These conversations always come back not to the tone of the women or the words they are speaking but to the very fact the women are speaking at all.


I don’t get the vocal fry thing - doesn’t bother me in the slightest. I assume it’s a bit like fingernails on a chalkboard or squeaking balloon - it either annoys you greatly or not at all.

The upspeak thing does get on my nerves however. I worked for a Canadian firm where every female (and many males too) working there seemed to be affected by it so I became very attuned to it. And it wasn’t just the ‘eh’ thing…


I’ve never been bothered by vocal fry, and I grew up in SoCal when there was a lot of uptalking so I’m used to it and don’t really even notice it. Also I’m spiritually Canadian (but trapped far from my spiritual homeland), so the use of ‘eh’ and the correct pronunciation of ‘ou’ are music to my ears. The one that grinds my nerves is when Texans somehow, slowly, shove three vowel sounds into a single vowel, though it’s not gender-specic. “About” pronounced ah-bay-ouw-ut, just kills me.


I don’t know… I have seen various examples of ignoring the content to focus on the form in politics, but it seems pretty much evenly spread across genders. I even see it when I agree with the general thrust: like how every single tiniest personal detail about Trump has been demonized in turn. Them man’s dumber then a box of rocks, and an asshat of the highest order, don’t get me wrong, but talking about his orangeness or his… what was it? Short fingers? Or calling him Drumpf… those aren’t arguments. It’s the same exact thing as describing HRC’s voice as ‘like an icepick.’ Or describing her as stilted, robotic, insincere, and utterly charmless.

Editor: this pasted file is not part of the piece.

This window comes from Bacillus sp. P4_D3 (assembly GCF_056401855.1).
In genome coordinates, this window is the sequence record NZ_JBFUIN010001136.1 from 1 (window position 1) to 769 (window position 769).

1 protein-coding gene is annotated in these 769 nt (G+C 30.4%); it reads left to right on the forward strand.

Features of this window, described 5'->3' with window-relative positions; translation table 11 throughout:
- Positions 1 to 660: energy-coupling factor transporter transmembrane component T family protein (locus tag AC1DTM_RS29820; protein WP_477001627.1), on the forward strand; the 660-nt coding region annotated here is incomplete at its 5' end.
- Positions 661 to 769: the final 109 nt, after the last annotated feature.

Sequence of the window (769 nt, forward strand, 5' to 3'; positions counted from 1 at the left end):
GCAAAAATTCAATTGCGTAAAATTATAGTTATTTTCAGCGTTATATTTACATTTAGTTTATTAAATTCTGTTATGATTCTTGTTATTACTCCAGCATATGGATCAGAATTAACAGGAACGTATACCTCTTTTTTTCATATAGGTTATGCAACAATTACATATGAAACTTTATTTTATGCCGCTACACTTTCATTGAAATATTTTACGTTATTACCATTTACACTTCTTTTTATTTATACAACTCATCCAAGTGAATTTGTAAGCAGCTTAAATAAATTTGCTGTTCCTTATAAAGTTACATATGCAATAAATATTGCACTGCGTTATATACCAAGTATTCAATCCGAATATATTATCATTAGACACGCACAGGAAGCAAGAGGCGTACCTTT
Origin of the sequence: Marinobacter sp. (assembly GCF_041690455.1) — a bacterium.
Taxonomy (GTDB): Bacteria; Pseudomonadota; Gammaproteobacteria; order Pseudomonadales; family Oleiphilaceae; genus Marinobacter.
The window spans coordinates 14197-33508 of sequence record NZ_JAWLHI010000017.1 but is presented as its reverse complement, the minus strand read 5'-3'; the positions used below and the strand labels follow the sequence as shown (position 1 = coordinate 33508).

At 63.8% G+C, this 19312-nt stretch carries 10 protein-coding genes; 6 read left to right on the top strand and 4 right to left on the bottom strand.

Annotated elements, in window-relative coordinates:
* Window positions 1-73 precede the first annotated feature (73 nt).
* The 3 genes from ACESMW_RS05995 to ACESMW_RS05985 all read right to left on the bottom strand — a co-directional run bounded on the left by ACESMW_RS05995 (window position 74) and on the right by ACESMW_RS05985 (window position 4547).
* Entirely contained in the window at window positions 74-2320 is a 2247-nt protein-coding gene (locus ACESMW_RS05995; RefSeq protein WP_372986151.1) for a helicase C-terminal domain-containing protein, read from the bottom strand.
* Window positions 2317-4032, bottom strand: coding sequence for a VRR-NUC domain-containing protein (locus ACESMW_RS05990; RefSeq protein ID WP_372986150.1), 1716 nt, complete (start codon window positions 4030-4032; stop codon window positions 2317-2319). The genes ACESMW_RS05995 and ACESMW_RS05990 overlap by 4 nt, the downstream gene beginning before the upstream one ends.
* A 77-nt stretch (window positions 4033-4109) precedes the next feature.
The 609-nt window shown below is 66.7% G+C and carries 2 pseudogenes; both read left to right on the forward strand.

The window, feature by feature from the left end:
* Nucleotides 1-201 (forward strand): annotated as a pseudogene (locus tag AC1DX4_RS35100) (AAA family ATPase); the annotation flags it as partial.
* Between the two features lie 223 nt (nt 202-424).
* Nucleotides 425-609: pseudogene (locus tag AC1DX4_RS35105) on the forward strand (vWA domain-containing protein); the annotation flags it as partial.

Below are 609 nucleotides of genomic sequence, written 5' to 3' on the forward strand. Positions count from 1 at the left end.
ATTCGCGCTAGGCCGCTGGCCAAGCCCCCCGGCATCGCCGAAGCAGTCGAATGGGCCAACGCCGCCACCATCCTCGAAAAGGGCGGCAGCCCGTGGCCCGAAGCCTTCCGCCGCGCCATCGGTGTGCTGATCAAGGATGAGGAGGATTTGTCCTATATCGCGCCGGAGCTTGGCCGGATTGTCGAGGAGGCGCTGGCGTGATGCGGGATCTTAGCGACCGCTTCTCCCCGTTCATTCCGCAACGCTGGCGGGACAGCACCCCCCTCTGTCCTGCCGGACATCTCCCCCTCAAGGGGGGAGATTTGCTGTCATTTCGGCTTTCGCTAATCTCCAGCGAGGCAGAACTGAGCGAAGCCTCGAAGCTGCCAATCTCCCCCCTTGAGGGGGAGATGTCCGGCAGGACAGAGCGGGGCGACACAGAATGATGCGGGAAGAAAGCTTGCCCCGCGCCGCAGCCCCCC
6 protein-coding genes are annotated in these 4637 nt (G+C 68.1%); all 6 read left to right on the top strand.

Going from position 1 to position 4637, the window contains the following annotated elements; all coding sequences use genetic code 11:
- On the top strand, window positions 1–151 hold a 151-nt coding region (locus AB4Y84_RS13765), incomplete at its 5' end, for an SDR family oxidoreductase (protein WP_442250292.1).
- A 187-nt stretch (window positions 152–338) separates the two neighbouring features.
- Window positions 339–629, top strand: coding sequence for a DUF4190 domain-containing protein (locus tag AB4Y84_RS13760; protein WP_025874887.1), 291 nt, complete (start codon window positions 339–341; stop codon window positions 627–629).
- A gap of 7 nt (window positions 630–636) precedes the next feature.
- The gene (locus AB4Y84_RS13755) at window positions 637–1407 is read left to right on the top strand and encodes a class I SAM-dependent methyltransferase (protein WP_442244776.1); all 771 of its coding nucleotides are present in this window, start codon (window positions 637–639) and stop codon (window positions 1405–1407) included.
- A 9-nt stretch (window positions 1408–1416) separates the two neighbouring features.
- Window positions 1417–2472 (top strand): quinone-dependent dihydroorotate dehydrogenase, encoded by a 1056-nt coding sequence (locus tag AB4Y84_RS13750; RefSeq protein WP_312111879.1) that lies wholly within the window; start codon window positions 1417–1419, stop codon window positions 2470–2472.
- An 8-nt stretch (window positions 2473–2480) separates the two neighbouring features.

Yes, and? Neither of them is being elected for the post of Charmer in Chief. The fact that Hilary’s mien and mannerisms irritate a lot of people has no bearing whatsoever on her policy. The fact that Trump appears to have an alien life-form colonizing the top of his head, is not related in any way to whether he’s a fascist or not.

Of course, if you did focus on policy and were even slightly left wing, your analysis would likely consist of a facepalm, a choked sob, and heavy drinking, no matter who you are looking at, so perhaps being obsessed with appearance is a defensive strategy?


Upspeak is something which hadn’t initially registered but, once explained to me, I could never unhear - and confess I find it pretty irritating. Bugs me when guys do it, too, but that’s relatively rare.

With that in mind, I’ve heard explanations for vocal fry …but can’t hear it in people’s voices. Which is fine! Please do not feel obligated to point out a vocal trait by which I will then be irritated. grin


I do find filler words distracting and obnoxious, though not actively irritating. That said, I hear guys do it at least as often as women. To me it signals one of two things, either a noisy nervous tick (more common) or an active need to keep anyone else from getting a word in edge-wise (more common with politicians, pundits, talking blowhards, ect…). That said, I catch myself doing it from time to time, absorbing the nervous tick from the ambient speech patterns, and give myself a little mental kick. So I do understand it ← and that use right there is a situation where the initial so isn’t strictly necessary, but neither is it pure filler, which is the context where it bugs me. I’m not going to discount someone for using filler words, but I will perk up my ears to check if they’re trying to dominate the conversation. It’s noise in the signal.